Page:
What’s a primary reinforcer? By definition it’s a stimulus that is biologically important to an organism. In simpler terms? It’s something naturally appealing to your dog without needing to be “taught”.
Here’s an example:
Going outside and sniffing is naturally rewarding for dogs. Therefore, it’s a primary reinforcer. What about a dogs leash? When first introduced a dogs leash is a neutral object. It means nothing to them. Over time however, the dog gets excited when they see their leash. Why? They’ve associated that leash = walk. You’ve associated a primary reinforcer (going outside) with a neutral object (leash) to give a positive meaning to the neutral thing. You can use this same concept to build a positive association with all new things!
One of the main primary reinforcers we use in force-free dog training is treats. Your puppy doesn’t have to be taught to like treats; they’re just naturally rewarding! We can therefore use treats (or any other positive reinforcer) to help a puppy create a positive association with something.
The key is that the newly exposed thing needs to be presented at a reasonable level!
Instead of starting at a “real world” level, break it into less scary steps and progressively work up.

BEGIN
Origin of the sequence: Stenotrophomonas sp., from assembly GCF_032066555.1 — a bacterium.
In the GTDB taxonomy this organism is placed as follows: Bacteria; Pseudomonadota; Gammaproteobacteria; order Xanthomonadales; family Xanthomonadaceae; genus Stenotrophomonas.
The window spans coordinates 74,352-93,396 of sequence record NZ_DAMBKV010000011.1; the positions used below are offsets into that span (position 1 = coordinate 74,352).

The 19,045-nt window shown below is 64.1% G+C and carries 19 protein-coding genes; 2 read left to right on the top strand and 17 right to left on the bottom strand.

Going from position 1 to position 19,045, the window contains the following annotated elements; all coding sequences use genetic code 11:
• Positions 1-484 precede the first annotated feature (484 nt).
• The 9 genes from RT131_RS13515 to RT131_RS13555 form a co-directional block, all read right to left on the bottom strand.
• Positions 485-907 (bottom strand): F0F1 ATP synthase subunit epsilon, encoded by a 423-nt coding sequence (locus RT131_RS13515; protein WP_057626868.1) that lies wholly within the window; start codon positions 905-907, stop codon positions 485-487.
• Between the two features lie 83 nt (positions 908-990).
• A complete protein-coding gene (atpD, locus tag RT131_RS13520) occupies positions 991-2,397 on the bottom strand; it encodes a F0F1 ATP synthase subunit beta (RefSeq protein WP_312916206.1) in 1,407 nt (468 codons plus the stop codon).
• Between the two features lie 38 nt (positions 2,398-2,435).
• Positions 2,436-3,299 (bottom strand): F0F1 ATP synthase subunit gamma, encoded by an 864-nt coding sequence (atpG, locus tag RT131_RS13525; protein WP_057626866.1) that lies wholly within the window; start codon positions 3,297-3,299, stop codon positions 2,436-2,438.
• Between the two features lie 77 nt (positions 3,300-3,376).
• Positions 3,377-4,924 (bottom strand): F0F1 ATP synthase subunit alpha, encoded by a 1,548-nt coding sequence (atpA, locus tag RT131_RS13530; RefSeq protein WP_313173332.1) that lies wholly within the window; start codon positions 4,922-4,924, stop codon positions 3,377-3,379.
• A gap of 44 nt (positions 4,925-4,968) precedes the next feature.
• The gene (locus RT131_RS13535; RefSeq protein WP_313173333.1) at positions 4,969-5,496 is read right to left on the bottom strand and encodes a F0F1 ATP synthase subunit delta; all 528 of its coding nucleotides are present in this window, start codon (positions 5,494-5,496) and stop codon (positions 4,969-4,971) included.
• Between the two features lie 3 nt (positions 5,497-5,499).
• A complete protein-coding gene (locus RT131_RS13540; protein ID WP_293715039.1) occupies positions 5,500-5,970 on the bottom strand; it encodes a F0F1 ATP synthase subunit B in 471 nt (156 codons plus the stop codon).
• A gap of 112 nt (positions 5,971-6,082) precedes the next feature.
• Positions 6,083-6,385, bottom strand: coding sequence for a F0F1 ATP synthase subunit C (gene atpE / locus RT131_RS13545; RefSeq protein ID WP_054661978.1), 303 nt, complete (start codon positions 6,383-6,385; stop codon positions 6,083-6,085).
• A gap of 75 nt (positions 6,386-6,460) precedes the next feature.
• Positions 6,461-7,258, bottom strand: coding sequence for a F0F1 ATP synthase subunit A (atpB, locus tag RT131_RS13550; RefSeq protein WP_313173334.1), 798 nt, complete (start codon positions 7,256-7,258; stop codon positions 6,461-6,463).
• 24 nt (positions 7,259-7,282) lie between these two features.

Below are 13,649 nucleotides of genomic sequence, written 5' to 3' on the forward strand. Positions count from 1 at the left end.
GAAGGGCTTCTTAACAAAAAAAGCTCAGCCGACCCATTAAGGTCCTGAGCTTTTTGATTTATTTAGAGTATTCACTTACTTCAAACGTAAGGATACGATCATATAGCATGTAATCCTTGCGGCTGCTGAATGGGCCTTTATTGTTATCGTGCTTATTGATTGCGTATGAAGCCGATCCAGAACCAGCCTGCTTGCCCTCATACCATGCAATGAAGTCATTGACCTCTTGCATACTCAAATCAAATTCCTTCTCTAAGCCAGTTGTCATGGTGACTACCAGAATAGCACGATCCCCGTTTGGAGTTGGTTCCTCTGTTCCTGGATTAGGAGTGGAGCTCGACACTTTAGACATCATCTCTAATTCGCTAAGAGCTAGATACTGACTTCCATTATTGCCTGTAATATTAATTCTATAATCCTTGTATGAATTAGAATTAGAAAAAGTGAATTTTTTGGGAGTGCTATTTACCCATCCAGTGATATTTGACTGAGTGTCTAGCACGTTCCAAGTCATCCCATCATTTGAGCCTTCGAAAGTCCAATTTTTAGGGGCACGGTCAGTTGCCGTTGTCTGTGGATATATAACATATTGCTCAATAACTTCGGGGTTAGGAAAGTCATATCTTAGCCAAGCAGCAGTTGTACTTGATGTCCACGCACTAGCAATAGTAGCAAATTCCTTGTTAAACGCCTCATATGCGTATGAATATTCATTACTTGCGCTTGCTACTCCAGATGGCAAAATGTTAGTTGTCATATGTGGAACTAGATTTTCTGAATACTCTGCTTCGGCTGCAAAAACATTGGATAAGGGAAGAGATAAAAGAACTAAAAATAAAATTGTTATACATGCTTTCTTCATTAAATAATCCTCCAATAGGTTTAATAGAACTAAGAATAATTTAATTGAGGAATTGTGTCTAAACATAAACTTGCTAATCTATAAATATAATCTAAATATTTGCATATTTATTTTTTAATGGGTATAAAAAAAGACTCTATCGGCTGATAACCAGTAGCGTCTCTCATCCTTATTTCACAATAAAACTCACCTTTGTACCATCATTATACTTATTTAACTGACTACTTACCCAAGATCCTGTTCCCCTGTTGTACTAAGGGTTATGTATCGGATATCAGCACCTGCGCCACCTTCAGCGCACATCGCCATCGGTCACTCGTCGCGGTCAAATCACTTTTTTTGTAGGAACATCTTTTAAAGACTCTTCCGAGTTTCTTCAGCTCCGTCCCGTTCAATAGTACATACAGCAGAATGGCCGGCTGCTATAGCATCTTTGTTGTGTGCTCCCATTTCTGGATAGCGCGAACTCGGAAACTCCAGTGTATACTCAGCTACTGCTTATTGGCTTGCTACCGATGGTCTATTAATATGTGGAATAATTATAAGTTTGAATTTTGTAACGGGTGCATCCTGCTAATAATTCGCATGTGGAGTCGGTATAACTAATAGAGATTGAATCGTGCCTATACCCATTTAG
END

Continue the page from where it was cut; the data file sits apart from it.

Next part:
Let’s say you want to socialize your puppy to bikes. Proper socialization isn’t going to be someone biking past them really quickly while you try to give them a treat! This will likely startle your puppy and cause a negative association.
Instead, begin by leaning a bike against a wall and reward your puppy for being curious about it. Once they appear fully comfortable being around a stationary bike, try moving the bike slightly and reward again. Then try walking the bike! If that’s ok, get someone to slowly bike past them.
The point is that you’ll be progressing slowly to a “real world” exposure level of someone quickly biking past. It’s ok if this takes times! At each stage monitor your puppy for signs of stress & fear such as whale eye (whites of the eyes), yawning, looking away, tucked tail, lip-licking, tucked ears, or panting. If your puppy appears stressed take a break and then try again at a lower intensity of exposure later.
Make a list of things that you feel your puppy should be socialized to, then break them down into baby steps!
Putting time & effort into properly socializing your puppy is one of the best things you can do for them.
Happy training 🙂